On the day the Supreme Court issued its Janus decision striking at the heart of public employee unions, New York Governor Andrew Cuomo issued an executive order to safeguard the contact information of public employees in the state. The Liberty Justice Center has cried foul.
On June 27, 2018, the Supreme Court issued its long-anticipated decision in Janus v. AFSCME, barring unions from imposing agency fees on public employees who are not union members, and overturning High Court precedent that had persisted for four decades: its 1977 decision in Abood v. Detroit Board of Education, which found that levying “agency” fees to cover a union’s costs of collective bargaining, and other activities which advantaged members and nonmembers alike, did not unduly intrude upon the rights of nonmembers.
Quick to react, New York Governor Andrew M. Cuomo signed Executive Order 183, “Protecting the Personal Privacy of Public Sector Workers,” that same day. The intent, according to the governor’s office, was to fend off an expected wave of “harassment and intimidation” by antiunion activists looking to encourage state workers to withdraw from their unions.
Citing reports of individuals and organizations harassing union members or prospective union members, Cuomo said state employees’ personal contact information is being used to “attack, harass, and intimidate” them. In a press statement announcing EO 183, he charged that “certain far right groups are obtaining contact information of public employees through freedom of information policies and using the information to launch full-scale campaigns against union membership by contacting employees, in some cases at their homes, and presenting them with anti-union information to encourage them to leave their union and discourage union membership.”
Consequently, he ordered state agencies not to give out employees’ home addresses, phone or cell phone numbers, or personal email addresses—except to a union that is the employees’ certified bargaining representative, a union seeking to be certified as such, or for purposes of service of process, court orders, or as otherwise required by law. “In New York, we say no way, no how to union busting. New York is a union state, and as long as I am governor of the State of New York, we will do everything in our power to protect union members and ensure the labor movement continues to deliver on the promise of the American Dream,” Cuomo said. The governor also announced he would be advancing legislation to prohibit the disclosure of personal information for all public-sector employees, including state and municipal workers.
Cuomo’s measure appeared to be the first blue-state action looking to shield public employees’ unions on the heels of the Janus decision, which the governor’s office predicted would shrink public-sector unions by hundreds of thousands of members. In fact, it wasn’t Cuomo’s first effort in this vein. In anticipation of Janus, Cuomo on April 12 signed the nation’s first legislation, by way of a budget measure (S. 7509, see Part RRR) to protect public employee unions. That measure, among other provisions, granted unions notice when new state workers are hired into a bargaining unit, provided the union with the new employee’s name, address, and work location, and afforded the union an opportunity to meet with the new employee within 30 days of hire.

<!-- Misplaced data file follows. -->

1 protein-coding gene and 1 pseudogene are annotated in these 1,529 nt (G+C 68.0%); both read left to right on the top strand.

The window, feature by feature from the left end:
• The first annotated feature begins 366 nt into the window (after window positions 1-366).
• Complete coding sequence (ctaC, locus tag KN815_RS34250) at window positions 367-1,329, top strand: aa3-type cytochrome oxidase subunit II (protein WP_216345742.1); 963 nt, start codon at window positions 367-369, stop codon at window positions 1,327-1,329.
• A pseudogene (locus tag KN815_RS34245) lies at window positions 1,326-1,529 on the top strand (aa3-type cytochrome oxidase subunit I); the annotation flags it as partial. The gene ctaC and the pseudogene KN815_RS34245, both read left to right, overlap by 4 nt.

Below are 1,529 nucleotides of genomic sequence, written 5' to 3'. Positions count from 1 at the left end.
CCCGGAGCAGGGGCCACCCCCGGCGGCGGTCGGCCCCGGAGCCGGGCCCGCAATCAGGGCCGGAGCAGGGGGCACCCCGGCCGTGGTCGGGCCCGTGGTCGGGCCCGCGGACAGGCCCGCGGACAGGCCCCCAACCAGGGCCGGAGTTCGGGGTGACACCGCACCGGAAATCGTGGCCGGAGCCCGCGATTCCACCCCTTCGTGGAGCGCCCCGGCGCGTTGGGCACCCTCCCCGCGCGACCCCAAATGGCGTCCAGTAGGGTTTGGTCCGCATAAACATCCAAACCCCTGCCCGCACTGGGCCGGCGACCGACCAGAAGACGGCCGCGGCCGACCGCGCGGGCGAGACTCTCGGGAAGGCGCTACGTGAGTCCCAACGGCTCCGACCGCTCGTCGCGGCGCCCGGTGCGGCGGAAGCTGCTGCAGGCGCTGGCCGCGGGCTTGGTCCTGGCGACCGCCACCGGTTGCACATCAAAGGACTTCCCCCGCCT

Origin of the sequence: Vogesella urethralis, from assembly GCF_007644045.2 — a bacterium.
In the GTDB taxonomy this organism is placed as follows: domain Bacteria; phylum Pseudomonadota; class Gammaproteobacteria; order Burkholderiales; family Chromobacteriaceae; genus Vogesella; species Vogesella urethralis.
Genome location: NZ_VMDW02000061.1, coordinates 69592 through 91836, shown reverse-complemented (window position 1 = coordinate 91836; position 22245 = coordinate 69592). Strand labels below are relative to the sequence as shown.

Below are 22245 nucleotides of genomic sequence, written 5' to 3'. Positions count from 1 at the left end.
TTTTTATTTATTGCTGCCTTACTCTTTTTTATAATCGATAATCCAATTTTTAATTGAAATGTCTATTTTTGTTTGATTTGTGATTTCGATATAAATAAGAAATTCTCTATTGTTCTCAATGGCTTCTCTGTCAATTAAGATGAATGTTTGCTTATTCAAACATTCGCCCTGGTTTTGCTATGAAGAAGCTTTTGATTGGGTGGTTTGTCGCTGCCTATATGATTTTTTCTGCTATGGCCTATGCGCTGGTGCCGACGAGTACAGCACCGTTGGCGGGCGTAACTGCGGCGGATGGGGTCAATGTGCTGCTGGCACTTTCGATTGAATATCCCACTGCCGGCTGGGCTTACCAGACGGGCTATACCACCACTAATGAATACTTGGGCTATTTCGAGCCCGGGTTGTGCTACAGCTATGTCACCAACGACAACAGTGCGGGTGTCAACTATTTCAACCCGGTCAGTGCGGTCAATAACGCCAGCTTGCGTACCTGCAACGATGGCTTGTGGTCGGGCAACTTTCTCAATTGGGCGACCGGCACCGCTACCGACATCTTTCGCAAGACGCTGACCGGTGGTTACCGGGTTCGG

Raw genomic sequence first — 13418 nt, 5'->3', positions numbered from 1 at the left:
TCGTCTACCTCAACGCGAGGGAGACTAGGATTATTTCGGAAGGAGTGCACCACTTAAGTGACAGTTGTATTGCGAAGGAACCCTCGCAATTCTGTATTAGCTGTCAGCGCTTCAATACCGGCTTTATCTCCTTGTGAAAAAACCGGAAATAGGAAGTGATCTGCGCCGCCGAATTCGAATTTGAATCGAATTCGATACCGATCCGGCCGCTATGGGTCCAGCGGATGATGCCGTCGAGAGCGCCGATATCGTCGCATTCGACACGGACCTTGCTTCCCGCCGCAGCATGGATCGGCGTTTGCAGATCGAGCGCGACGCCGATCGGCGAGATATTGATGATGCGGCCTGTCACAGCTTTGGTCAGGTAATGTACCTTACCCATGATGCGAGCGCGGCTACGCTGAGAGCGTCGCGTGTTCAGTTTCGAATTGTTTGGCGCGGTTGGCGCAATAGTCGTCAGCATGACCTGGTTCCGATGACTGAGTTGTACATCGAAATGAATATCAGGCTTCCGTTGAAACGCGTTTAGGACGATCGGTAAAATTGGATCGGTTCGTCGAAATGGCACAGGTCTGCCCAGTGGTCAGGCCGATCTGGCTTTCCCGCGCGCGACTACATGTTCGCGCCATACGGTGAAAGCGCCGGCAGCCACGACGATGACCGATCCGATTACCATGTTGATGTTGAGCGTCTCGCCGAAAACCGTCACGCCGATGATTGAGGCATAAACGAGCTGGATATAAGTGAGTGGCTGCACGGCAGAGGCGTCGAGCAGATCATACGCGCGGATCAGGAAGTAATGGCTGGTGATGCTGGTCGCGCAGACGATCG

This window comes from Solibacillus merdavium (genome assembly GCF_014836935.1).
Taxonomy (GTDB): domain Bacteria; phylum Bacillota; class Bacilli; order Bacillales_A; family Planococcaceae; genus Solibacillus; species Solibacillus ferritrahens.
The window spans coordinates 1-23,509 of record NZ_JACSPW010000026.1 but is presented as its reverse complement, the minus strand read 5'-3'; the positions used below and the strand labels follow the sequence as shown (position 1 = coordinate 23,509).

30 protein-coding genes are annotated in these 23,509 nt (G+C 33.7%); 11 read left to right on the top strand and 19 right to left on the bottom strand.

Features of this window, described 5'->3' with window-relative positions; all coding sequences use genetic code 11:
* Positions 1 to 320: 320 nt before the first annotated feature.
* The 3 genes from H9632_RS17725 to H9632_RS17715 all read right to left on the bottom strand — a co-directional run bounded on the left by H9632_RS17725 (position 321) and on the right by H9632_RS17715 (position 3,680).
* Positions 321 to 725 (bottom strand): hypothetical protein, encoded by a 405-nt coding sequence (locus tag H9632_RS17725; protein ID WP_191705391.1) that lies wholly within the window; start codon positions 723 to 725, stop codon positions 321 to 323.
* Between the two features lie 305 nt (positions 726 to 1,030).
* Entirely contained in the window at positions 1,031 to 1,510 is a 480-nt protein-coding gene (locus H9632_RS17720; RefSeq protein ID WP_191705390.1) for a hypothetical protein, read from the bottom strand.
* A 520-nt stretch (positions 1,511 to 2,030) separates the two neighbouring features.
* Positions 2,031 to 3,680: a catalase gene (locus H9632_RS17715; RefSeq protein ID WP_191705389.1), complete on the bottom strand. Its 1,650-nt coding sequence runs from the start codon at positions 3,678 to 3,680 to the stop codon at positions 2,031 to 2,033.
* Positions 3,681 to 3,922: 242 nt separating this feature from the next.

But now the law firm that brought the Janus case to the High Courthas filed suit, bringing a legal challenge to the state’s attempts “to keep public employees in the dark about their Janus rights.”
According to the Liberty Justice Center, Cuomo’s EO “aims to limit access to public information so government employees cannot be notified about their constitutional rights under the Court’s ruling.” The nonprofit law firm, along with the National Right to Work Legal Defense Foundation, represented Mark Janus, the plaintiff, in the landmark decision.
In April 2019, an attorney at the Liberty Justice Center submitted a request to the New York Department of Civil Service for basic payroll information for public employees, seeking to provide New York state employees with information regarding their rights following Janus. The state supplied most of the information requested in the public information request, but did not turn over the zip code information corresponding to the home addresses of the state employees. To support its decision to withhold the data, the state agency cited Executive Order 183.
The agency’s move prompted the law firm to file a special proceeding seeking a declaratory judgment that the state agency’s denial of its request was based on a faulty interpretation of the state’s Freedom of Information Law. The petitioners also want a declaration that EO 183 does not bar them from receiving the records, and ordering the agency to provide them. The petition, Suhr v. New York State Department of Public Service, was filed in the Supreme Court of the State of New York, County of Albany, on October 25.
“Every American should be able to freely exercise his constitutional rights. But to exercise those rights freely, he must know what those rights are. The State’s attempts to withhold information from government workers is a blatant campaign to stop them from exercising their First Amendment right not to pay a government union,” said Brian Kelsey, senior attorney at the Liberty Justice Center. “The Governor issued his executive order in an attempt to block groups like the Liberty Justice Center from educating public employees about their constitutional rights. The Supreme Court was clear: Every American has the right to decide for himself which groups to support with his money. Americans cannot be forced to pay a government union just because they work in public service. The governor should not stand in their way.”
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